COUNCIL bosses say fostering in Lincolnshire is “healthy”, despite a charity claiming 500 extra carers will be needed across the East Midlands in the next 12 months.
The Fostering Network have warned about the scale of the challenge for fostering services in the region as they struggle to provide the right foster homes for all the children who need them.
However, John Harris, fostering manager at Lincolnshire County Council, says the county is bucking the trend for the number of children going into care compared to national statistics.
He said: “We have always been able to recruit foster carers. Last year we had 48 new carers and that more than compensates for the carers we have lost due to retirement or taking on children on an adoptive basis.
“One thing we do struggle with in the south of the county, around Spalding and Bourne, is we would like to see more carers come forward.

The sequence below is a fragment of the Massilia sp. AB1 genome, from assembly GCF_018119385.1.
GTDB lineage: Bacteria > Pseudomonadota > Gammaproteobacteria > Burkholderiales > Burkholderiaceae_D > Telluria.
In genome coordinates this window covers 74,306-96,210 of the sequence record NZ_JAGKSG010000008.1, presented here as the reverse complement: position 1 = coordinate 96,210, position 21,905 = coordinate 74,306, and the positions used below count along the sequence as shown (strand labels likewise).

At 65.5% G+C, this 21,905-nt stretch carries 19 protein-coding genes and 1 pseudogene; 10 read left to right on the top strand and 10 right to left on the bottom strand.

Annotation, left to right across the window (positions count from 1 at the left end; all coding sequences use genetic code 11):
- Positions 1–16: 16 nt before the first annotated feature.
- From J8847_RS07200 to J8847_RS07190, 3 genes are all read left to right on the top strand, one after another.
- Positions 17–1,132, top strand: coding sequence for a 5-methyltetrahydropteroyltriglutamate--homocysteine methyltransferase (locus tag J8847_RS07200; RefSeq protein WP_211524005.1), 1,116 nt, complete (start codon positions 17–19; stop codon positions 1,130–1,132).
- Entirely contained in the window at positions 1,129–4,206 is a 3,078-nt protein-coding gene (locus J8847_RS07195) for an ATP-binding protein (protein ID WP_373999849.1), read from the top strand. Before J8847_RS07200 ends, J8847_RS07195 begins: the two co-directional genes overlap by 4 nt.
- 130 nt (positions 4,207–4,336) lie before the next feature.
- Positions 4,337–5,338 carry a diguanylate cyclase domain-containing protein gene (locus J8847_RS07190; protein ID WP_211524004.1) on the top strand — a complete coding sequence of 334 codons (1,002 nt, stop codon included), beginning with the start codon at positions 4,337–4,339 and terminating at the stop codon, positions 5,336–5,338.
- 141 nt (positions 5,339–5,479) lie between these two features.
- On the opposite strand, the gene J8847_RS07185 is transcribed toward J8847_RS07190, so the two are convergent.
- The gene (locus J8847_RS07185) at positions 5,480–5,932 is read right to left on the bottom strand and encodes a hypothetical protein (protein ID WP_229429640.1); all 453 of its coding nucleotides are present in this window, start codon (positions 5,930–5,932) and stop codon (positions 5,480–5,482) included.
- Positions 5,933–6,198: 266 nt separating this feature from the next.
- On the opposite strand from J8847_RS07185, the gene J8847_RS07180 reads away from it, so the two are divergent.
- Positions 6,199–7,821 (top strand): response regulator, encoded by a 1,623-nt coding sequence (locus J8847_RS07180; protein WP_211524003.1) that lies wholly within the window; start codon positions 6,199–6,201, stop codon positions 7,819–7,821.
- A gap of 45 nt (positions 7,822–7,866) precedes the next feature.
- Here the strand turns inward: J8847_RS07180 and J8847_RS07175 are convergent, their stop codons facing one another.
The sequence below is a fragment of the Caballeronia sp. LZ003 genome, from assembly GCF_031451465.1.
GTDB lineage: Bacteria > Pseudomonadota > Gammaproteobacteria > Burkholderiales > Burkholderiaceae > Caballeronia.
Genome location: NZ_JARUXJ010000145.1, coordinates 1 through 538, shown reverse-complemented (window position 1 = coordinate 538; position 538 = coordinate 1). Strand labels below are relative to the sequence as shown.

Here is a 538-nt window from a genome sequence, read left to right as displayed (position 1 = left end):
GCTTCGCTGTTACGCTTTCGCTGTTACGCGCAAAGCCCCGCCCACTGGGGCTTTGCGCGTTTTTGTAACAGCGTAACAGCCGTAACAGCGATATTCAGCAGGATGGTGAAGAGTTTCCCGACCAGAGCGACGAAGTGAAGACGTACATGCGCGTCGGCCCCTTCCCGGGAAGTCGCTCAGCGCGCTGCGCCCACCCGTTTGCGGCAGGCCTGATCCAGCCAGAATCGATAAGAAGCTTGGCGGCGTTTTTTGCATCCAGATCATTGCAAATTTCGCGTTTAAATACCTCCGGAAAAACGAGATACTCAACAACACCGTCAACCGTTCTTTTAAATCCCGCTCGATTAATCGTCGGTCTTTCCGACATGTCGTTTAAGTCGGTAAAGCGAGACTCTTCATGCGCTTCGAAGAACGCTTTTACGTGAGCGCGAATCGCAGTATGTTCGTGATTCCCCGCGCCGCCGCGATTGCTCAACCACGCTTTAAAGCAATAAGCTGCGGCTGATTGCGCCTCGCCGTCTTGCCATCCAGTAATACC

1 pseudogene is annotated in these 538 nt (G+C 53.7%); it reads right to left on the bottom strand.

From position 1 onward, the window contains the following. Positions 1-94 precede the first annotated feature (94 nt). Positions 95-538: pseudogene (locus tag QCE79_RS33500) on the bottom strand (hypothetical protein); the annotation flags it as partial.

“One of the biggest challenges we face is to place children as near to their own communities as possible and that’s one area we find difficult at times, especially with brothers and sisters.
“Carers also find teenagers more difficult and challenging to care for.”
Mr Harris said most fostering requests are absorbed by the local authority, rather than going to outside agencies.
The Fostering Network says that since 2008 the number of children living with foster families in England has risen by 16 per cent, and is continuing to rise.
It also claims about 14 per cent of the workforce retire or leave every year.
In Lincolnshire, there are currently 490 children in care, with 400 of those with foster carers.
Mr Harris added: “It’s a very healthy picture but we wouldn’t like to be complacent, we would always like to be healthier.”
Anyone interested in becoming a foster carer in Lincolnshire can request an information pack from the county council by calling 0800 0933099.
Alternatively, information can be downloaded by visiting www.lincolnshire.gov.uk/ fostering.